1. In spite of negotiations which were conducted between Gympie Eldorado No. 2 and D’Aguilar Gold, no agreement was entered into between them and they have no contractual relationship. Hence, D’Aguilar Gold applied for the orders as to its interest in the EPM and its priority sought in the three declarations.
  1. However, in my view, it follows from the analysis of the MR Act that D’Aguilar Gold is not entitled to any of the declaratory relief sought.  Section 158 of the MR Act did not give its “agreement, arrangement, other dealing or interest” priority over an application to assign an EPM or the assignment of an EPM.  As the priority position is comprehensively covered by statute it is unnecessary to determine what the priority position would be at common law or in equity if it were not covered by statute.  D’Aguilar Gold is left with its contractual remedies against Gympie Eldorado No. 1.  Gympie Eldorado No. 2 was not bound by the agreement made between Gympie Eldorado No. 1 and D’Aguilar Gold as if it had been a party to that agreement.  D’Aguilar Gold has not acquired an equitable interest in or portion of EPM 6031 and Gympie Eldorado No. 2 does not hold its interest in any of the sub-blocks within EPM 6031 on trust for D’Aguilar Gold.
  1. The application must be dismissed.

Footnotes

[1] MR Act s 8.

[2] MR Act s 9.

[3] MR Act s 5, Schedule Dictionary; s 422.

[4] MR Act s 10.

[5] Applications for the grant of mining claims duly made in respect of or including the same land shall take priority for the purpose of consideration and determination of applications according to the order of the time on which they are lodged as prescribed.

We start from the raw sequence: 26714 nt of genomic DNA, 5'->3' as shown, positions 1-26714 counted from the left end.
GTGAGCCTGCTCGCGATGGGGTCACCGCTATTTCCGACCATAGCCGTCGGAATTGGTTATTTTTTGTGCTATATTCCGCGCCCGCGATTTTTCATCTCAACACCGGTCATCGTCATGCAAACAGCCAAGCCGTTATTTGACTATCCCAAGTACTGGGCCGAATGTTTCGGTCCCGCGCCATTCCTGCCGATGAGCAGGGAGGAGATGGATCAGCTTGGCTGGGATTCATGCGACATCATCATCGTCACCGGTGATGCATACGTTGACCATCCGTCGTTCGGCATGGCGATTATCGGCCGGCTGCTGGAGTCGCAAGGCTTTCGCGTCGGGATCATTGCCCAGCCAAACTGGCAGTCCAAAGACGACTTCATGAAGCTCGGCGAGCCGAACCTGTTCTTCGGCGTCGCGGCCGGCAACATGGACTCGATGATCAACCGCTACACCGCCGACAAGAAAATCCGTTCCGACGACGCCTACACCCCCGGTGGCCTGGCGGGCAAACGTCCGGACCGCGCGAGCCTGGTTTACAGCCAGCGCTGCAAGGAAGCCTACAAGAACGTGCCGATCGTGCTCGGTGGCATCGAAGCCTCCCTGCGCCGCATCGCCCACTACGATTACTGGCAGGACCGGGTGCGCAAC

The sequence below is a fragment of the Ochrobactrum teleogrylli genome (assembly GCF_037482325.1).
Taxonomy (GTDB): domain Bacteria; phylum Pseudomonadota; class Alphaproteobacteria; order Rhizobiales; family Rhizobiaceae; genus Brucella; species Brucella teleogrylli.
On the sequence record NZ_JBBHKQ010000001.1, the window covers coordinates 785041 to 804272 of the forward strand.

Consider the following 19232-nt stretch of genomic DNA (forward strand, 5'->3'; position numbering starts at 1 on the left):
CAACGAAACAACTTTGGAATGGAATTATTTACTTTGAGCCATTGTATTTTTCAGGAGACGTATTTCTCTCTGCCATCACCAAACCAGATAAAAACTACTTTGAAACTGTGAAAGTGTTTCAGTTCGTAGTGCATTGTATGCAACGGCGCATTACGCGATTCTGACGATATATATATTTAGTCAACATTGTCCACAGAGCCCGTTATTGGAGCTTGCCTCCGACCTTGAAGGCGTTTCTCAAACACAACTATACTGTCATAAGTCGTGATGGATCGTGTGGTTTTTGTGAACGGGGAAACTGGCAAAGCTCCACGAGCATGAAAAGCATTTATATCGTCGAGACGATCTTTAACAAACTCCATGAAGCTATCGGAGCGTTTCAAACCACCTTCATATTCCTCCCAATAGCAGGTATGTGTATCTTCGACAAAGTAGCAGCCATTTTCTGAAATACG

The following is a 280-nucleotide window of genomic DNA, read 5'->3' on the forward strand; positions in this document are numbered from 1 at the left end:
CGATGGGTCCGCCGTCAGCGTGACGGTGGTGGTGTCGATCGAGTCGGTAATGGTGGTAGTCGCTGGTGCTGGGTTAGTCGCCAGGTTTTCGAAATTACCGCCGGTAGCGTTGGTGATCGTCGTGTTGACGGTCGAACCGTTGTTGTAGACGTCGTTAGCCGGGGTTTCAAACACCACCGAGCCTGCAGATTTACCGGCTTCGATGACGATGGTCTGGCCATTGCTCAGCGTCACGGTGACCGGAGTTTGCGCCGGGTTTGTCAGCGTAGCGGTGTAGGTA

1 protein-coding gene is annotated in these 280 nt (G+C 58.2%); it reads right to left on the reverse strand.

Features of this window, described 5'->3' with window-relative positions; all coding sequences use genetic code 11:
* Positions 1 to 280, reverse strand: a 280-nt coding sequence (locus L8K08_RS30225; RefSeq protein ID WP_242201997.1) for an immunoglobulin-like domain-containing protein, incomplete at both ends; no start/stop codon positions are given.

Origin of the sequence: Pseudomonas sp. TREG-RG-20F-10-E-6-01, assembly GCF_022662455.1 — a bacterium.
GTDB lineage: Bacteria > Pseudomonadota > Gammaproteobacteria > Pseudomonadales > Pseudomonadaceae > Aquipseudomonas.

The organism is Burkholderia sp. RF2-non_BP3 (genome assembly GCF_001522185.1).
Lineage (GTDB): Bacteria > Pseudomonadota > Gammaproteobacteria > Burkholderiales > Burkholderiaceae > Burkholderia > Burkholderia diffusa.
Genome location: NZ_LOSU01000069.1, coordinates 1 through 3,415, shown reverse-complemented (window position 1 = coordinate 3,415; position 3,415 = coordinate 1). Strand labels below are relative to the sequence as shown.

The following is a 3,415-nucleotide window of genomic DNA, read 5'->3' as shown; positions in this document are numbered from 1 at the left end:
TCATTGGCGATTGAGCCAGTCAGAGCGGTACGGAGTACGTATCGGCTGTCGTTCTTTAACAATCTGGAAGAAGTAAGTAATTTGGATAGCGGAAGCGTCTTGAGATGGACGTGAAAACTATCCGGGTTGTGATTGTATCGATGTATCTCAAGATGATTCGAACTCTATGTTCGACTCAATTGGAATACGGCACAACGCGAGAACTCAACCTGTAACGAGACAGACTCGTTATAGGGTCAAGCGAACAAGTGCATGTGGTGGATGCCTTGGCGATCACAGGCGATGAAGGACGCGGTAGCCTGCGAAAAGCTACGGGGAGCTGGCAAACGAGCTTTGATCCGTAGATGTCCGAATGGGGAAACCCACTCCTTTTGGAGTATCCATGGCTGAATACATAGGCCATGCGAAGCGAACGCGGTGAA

[6] An exploration permit shall not be granted in respect of a sub-block over which a current exploration permit authorises the exploration for a mineral in respect of which the exploration permit is sought.

The lodgement of an application for an exploration permit that includes a sub-block over which the exploration permit shall not be granted may be accepted but, except where the application is made by the holder of the current exploration permit, that sub-block shall be excised from the application.

[7] Applications for the grant of mineral development licences duly made in respect of or including the same land shall take priority according to the Minister’s determination.

[8] Applications for the grant of mining leases duly made in respect of or including the same land shall take priority for the purpose of consideration and determination of applications according to the order of the time on which they are lodged as prescribed.

[9] This is remarkably similar to the scheme for surveying and allotting the land west of the Ohio River promulgated by Jefferson and others in the United States in the late eighteenth century: Linklater A, Measuring America 2002, Walker & Company, New York.

[10] Jumbunna Coal Mine NL v Victorian Coal Miners’ Association (1908) 6 CLR 309 at 363.

[11] Defined in the Schedule to the MR Act.

[12] MR Act s 131.

[13] MR Act s 132.

[14] MR Act s146; subject to renewal under MR Act s 147, 147A-F.

[15] MR Act s 140.

[16] MR Act s 127.

[17] MR Act s 129.

[18] MR Act s 141(1)(e).

[19] MR Act s 144.

[20] See also MR Act ss 153-154.

[21] MR Act ss 154-156.

[22] A similar provision applies to the registration of a document evidencing an agreement, arrangement or other dealing or interest in a mineral development licence:  MR Act s 205.

[23] “in relation to” are words of the widest connotation: Moneywood v Salamon Nominees (2001) 202 CLR 351 at 380.

[24] See Saraswati v The Queen (1991) 172 CLR 1 at 22; Uittenbosch v Department of Corrective Services [2005] QCA 300 at [19] – [20].

[25] Saraswati v The Queen (supra) at 21 per McHugh J.

[26] cf Re Adroma Pty Limited [1987] 2 Qd R 134; Re Bruynius [1995] 1 Qd R 492.

[27] D'Aguilar Gold Ltd v Gympie Eldorado Mining Pty Ltd [2006] QLRT 10.

Close

Editorial Notes

  • Published Case Name:

    D'Aguilar Gold Ltd v Gympie Eldorado Mining Pty Ltd

  • Shortened Case Name:

    D'Aguilar Gold Ltd v Gympie Eldorado Mining Pty Ltd

  • MNC:

    [2006] QSC 326

  • Court:

    QSC

  • Judge(s):

    Atkinson J

  • Date:

    01 Nov 2006

  • White Star Case:

    Yes

Litigation History

No Litigation History

Appeal Status

No Status